Schlosser buys bulk material regionally, but some of his natural stone and gravels come from Mexico and China. Popular with his customers is a pale aqua-green pebble that he buys from Indonesia for $1,000 a ton.
Schlosser says that the freight on many landscaping materials can be higher than the cost of the materials themselves, but he doesn't see that as a deterrent as long as he can recoup the cost in the price point and make a profit.
For LBM dealers interested in offering hardscaping materials, there's wisdom in other dealers' experience with these products. For instance, block and stone take up a lot of space, and it was the lack of that resource that led Dixieline ProBuild in San Diego to get out of the hardscaping market two years ago.
"To be frank, there's not a lot of margin in the product, and when space is at a premium, it's going to be lumber all the time," says Steve Cogdill, Dixieline's brick, block, concrete, and decorative stone buyer. "Some of the lumberyards, which have more space and cater more to the consumer than we do, probably do very well."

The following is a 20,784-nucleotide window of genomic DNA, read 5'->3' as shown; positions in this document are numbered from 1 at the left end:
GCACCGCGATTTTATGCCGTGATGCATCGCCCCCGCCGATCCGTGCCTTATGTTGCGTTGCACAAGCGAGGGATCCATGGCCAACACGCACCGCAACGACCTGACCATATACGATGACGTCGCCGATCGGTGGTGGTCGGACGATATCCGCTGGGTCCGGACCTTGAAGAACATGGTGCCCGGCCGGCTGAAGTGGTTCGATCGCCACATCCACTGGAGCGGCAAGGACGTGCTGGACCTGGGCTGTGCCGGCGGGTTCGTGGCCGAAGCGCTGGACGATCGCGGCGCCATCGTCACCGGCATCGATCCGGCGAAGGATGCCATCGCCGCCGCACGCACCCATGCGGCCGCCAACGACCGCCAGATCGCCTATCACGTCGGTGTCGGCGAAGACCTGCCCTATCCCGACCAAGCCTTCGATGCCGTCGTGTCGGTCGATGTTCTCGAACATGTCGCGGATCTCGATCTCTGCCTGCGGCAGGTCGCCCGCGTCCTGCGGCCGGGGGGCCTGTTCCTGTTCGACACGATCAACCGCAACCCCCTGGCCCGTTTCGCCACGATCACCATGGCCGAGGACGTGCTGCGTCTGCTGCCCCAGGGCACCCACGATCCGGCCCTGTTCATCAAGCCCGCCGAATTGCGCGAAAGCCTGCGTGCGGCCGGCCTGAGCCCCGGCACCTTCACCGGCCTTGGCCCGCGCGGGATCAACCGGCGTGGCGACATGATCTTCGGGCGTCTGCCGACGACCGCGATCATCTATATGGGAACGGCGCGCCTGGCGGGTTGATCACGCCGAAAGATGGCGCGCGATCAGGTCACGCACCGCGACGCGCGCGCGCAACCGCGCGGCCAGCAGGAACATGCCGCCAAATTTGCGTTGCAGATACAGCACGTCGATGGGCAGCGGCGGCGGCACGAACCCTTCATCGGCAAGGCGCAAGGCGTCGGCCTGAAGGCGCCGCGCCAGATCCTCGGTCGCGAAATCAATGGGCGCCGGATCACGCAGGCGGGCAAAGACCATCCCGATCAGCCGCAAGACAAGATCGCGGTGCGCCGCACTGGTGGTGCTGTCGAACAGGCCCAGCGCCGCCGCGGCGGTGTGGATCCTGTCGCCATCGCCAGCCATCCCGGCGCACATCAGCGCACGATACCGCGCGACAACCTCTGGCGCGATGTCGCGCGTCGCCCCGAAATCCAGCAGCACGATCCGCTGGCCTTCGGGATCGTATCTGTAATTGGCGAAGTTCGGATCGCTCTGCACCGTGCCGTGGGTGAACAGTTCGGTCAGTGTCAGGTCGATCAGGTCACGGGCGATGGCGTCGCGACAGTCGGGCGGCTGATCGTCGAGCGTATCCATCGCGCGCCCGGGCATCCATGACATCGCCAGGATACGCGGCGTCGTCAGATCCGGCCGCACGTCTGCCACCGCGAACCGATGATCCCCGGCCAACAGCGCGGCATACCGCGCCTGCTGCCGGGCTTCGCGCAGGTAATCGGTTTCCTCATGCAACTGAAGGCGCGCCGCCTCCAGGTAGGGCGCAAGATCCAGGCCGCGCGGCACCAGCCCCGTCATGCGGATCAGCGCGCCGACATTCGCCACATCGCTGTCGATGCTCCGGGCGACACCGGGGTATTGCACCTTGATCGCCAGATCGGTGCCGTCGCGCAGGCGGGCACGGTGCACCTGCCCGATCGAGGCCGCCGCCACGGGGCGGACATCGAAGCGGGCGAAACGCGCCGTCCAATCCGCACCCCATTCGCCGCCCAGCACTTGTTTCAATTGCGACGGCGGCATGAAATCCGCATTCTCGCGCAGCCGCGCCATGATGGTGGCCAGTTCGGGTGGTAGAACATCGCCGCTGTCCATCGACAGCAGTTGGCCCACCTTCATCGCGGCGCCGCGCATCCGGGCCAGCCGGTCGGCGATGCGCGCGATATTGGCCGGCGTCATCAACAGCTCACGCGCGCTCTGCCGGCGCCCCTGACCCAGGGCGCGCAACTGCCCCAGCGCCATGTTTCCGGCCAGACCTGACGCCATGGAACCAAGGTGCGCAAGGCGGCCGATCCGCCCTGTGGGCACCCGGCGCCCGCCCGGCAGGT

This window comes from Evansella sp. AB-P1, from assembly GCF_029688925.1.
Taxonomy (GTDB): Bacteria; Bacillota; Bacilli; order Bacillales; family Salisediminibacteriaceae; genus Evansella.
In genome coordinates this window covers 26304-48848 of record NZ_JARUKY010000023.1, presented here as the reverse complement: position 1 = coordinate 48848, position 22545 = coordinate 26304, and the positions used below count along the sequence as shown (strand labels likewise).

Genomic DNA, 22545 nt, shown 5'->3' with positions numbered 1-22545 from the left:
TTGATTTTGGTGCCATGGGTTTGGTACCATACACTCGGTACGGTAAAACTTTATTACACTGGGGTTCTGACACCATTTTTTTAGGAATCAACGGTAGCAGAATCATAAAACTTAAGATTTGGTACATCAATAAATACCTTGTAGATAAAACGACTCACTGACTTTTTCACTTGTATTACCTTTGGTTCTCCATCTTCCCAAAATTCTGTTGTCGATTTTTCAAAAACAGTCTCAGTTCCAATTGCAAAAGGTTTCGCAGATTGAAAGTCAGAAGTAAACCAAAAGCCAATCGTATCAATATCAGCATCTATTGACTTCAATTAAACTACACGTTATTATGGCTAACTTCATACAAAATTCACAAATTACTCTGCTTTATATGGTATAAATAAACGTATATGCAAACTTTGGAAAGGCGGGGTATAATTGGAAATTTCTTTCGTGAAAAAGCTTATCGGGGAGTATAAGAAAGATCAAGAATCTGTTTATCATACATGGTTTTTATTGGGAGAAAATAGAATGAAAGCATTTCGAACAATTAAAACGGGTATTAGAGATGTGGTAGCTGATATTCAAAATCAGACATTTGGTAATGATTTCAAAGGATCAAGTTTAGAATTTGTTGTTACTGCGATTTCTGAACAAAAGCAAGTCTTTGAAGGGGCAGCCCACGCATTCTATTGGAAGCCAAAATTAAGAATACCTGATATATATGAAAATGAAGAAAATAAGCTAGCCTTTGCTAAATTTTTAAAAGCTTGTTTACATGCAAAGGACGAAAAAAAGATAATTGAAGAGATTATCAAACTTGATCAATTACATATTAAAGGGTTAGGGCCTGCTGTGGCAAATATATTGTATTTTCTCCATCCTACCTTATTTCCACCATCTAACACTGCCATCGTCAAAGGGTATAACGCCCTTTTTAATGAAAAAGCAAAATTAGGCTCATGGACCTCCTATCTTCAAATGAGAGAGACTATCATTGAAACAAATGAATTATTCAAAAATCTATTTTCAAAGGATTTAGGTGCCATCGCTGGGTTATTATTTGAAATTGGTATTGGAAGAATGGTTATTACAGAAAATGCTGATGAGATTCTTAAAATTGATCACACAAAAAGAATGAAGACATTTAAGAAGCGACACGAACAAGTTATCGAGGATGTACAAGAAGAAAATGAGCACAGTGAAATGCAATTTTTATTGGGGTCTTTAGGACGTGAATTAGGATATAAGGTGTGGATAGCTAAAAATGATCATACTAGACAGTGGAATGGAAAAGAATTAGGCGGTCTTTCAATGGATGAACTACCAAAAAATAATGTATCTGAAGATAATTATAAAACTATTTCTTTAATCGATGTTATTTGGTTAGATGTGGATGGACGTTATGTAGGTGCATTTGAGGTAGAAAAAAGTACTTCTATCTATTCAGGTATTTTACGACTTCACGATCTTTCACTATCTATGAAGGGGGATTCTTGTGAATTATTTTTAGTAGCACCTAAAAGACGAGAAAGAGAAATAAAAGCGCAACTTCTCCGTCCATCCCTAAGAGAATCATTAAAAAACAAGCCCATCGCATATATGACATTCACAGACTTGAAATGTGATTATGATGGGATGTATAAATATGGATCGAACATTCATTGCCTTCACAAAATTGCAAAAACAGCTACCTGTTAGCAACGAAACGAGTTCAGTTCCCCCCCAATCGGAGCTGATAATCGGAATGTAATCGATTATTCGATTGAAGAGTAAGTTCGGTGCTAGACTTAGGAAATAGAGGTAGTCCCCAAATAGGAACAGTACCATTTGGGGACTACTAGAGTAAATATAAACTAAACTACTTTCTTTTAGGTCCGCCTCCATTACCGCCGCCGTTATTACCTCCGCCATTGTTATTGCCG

Dealers familiar with hardscaping materials say they are easy to handle. "It's a palletized product most of the time, and similar equipment is used to deliver the goods," says Ken Guisinger, general manager of Canby Builders Supply in Canby, Ore.
Schlosser notes you don't need to baby stone and block. "Landscape material can sit outside for a year, impervious to the weather," he says.
Moreover, hardscaping is a product people want. "Ten, 15 years ago, we were educating the public about retaining walls; they didn't know anything about it. And when we told them the price, they ran like their hair was on fire," says Todd Fassnacht, general manager of the Henry Bierce Co., a masonry supply house in Tallmadge, Ohio. "Now people come in and say, 'Where are the retaining wall blocks, do you have the ones that do this or that, and what colors do you have?' " he says. Price is no longer a flash point, either, Fassnacht notes.